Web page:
2. If you want to be taken seriously by any real "expert" that could provide you with unique and quality content, you need to make some serious changes - a true TOS and not a blurb on the submit page (you should want something binding if you're really concerned - you current have no "rights" obtained for the content you're getting. They could submit to you, wait for it to go up, and then submit to a dozen other places anyway; some of which would be indexed before you... all after you approve something). You really need some kind of actual sign-up process where those submitting are bound to terms, including that they have the right to publish the material to begin with (otherwise, you assume full legal risk if you get illegal content - and remember... passing Copyscape doesn't mean it's legal; you can't legally rewrite someone else's work without permission, and most of those illegal articles do pass copyscape and similar tools).

    3. If you want something unique, and want to avoid competing with the big guys, there are much easier ways to do it. You don't have to stop people from submitting content to other places, even first. All you really had to do was revamp your submission form. Take a look at sites like Associated Content and Work.com, both of which offer real benefits to those submitting (one offers payment; the other real exposure). You can do anything from simply forcing them to add a subtitle or summary first (which adds some unique text to the beginning of the article, as well as giving you more keyword density where it counts the most) to being more like Work.com, where users are forced to submit articles within a very specific template (so even if they've used the same text elsewhere, it's not exactly duplicate, and they'd very likely have to add to it a little bit to make it work with your site format) - and for the record, both of those sites are doing extremely well, and both don't demand all exclusive rights... an example of how duplicate content isn't really such a site killer, and another prompt to look more at the quality of backlinks to explain the ranking changes.

    4. You offer absolutely nothing on your submit page currently to entice people to submit high quality work. You mention doing something for readers, but completely neglect the benefit angle to those submitting. They don't care about the readers on your site. They care about the links, the traffic they'll get (which they'll get whether it's unique or not), and the syndication to relevant targeted sites, blogs, and newsletters (RSS doesn't encompass that full spectrum). If you want to convince them that giving up unique content is a good thing, you need to rework the copy, at least on that page, to appeal to them, which you're currently not doing. For example... if you allow more direct reprints in the future, you can say something along the lines of those running newsletters being more likely to distribute their articles for them to targeted (and often large) audiences when they know it's not already in every article directory in creation.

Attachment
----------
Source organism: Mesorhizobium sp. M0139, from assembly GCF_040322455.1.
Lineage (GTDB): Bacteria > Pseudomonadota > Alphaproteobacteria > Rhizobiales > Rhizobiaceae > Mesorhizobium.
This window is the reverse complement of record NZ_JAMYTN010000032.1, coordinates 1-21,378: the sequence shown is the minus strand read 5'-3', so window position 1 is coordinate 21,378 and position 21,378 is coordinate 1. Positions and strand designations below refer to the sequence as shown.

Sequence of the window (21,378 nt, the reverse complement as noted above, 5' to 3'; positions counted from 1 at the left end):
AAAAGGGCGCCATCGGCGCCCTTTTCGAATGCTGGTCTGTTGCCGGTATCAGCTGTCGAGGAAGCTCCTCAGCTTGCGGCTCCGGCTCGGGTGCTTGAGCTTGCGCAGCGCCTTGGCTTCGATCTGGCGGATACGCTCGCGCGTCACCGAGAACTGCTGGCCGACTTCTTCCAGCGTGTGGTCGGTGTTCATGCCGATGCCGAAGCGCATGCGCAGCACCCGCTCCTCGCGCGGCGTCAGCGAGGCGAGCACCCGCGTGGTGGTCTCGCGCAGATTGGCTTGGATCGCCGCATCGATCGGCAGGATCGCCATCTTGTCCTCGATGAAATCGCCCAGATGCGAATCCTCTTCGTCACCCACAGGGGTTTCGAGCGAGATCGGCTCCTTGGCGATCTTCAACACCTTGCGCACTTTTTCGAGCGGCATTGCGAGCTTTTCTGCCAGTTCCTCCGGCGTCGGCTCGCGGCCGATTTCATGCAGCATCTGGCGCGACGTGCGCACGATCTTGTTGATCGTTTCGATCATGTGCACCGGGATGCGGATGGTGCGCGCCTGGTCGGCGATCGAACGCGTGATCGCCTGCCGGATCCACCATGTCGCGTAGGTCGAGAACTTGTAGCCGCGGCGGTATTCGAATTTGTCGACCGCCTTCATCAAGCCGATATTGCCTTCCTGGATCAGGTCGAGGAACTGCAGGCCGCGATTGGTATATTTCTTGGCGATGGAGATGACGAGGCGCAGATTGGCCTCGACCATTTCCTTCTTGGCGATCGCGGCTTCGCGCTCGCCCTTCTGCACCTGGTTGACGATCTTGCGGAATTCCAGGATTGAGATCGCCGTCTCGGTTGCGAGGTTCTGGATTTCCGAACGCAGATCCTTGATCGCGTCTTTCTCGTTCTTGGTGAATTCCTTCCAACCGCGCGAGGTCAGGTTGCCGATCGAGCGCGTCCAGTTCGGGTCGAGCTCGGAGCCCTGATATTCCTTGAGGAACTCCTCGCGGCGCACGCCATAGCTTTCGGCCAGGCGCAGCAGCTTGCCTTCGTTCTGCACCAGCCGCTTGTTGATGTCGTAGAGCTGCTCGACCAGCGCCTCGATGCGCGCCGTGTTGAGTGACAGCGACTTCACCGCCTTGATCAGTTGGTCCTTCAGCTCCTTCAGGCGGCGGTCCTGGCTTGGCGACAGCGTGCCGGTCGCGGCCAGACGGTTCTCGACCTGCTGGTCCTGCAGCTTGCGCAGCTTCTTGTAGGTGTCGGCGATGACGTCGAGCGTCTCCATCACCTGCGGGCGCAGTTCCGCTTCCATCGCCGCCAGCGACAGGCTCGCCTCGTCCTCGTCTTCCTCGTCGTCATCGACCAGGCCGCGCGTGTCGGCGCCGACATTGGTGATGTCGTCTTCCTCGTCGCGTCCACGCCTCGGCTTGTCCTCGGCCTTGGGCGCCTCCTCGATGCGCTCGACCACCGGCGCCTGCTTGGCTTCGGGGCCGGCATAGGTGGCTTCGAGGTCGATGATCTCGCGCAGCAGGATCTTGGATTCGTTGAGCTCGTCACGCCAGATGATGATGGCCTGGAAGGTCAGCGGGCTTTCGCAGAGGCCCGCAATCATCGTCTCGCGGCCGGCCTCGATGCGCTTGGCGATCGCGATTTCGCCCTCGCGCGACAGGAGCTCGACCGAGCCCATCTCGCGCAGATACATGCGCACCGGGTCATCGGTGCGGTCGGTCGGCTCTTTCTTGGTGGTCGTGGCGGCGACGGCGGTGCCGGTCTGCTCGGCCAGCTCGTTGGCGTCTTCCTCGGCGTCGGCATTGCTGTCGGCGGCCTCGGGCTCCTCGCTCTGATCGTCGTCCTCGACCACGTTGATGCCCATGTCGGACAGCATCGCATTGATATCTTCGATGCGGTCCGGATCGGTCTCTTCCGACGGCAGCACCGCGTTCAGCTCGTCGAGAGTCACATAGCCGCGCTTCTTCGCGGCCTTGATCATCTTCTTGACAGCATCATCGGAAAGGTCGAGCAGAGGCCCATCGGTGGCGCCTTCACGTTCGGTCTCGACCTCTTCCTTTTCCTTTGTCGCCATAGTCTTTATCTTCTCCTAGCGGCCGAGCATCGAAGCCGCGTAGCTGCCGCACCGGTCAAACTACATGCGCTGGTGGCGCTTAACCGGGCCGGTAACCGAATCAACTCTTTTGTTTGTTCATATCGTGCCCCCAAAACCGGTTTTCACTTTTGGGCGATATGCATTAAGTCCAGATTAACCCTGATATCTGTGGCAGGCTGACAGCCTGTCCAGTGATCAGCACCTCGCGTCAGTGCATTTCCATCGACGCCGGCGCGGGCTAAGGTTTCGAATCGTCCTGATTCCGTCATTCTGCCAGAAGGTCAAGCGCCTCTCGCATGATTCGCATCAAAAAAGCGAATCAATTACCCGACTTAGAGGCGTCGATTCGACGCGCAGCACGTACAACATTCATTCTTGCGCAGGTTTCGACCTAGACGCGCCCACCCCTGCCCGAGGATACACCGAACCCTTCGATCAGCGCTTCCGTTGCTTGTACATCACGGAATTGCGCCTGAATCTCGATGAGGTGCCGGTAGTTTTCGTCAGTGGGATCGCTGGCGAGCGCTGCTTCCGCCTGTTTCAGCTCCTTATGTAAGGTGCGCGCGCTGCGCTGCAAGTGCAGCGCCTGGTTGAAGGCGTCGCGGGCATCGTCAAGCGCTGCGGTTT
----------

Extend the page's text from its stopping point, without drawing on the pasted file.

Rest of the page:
Good luck with it. I'm not saying the project can't, or shouldn't, be done... only that there's a lot from a business perspective where your current rules / submit page are off the mark for the type of audience you're trying to reach, and that it might be highly beneficial to take some of the suggestions to heart rather than simply saying that you're unbendable on your policies (which hasn't been the case, and shouldn't be when they're at least somewhat based on misguided info - regarding the potential reasons for the PR drop for example).

    Jenn
     
    jhmattern, Nov 8, 2007 IP
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  11. Gimi

    Gimi Peon

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    #31
    Your right dup content is a waste of time for everyone, if people like you didn't exist, then the net would be crammed full of rehashed stuff, just to get self interested people a few rankings. But your dup software is only accepting 2% ?, can this be true, can 98% of articles submitted to article directories be duplicates? hard to believe, what software are you using? and how do you know it's never wrong, i.e. how do you check its right?, do you google a line for example?
     
    Gimi, Nov 8, 2007 IP
  12. YMC

    YMC Well-Known Member

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    #32
    Jenn, I find it interesting that you appear to be advocating that it is OK for websites to post duplicate content and for writers to promote themselves by plastering the web with it. While I know it is the way many do things, it disappoints me that you seem to be such a strong advocate of the practice.

    I don't fault Homer for changing his TOS. It would appear he is learning as he goes. Not the best way to do business for certain, but it does reflect that he is interested in providing a quality resource. I agree that he needs a well-thought out and highly visible TOS and should get that done before he does anything else. As with most TOS there should be a section about the TOS being subject to change (can't say as too many sites don't give themselves the ability to change the rules mid-stream). Doesn't your article directory have such a clause? (I remember you started one, but don't remember if you still have it or not.)

    This issue does seem to be something of a hot button topic for you as I seem to recall another conversation where you didn't like the way an article directory owner was running their site. Homer simply asked the DP community for feedback after receiving such an anger-filled email. Some of us don't agree with the e-mail writer and you do - fair enough.